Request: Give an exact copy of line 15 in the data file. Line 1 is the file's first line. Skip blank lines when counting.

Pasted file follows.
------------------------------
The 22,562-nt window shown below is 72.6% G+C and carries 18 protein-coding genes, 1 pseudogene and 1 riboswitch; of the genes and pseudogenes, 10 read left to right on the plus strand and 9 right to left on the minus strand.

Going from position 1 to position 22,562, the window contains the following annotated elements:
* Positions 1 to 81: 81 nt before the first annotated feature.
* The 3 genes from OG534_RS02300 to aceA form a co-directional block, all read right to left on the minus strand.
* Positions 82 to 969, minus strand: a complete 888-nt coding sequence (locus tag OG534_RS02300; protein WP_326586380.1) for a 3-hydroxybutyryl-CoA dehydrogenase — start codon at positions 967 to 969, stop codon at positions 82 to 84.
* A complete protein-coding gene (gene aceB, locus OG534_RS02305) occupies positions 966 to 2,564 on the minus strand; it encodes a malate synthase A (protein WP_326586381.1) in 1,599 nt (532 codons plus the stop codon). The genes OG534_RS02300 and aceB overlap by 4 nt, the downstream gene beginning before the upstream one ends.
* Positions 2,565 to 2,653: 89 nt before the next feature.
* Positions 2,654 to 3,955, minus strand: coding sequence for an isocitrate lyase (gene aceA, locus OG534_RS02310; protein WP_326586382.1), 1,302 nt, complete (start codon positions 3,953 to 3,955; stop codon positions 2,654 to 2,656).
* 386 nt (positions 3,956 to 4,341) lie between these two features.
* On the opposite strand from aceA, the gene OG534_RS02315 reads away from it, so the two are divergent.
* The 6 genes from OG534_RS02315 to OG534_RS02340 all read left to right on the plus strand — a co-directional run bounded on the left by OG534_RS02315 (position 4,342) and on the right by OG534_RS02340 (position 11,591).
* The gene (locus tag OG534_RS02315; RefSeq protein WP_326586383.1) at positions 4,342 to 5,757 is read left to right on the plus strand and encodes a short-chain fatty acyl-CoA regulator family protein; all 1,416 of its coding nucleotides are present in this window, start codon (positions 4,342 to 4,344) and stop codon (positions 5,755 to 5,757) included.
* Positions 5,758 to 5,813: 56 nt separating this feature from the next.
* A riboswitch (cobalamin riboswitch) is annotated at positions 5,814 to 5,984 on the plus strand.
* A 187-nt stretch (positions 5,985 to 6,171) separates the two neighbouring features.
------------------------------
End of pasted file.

* A 187-nt stretch (positions 5,985 to 6,171) separates the two neighbouring features.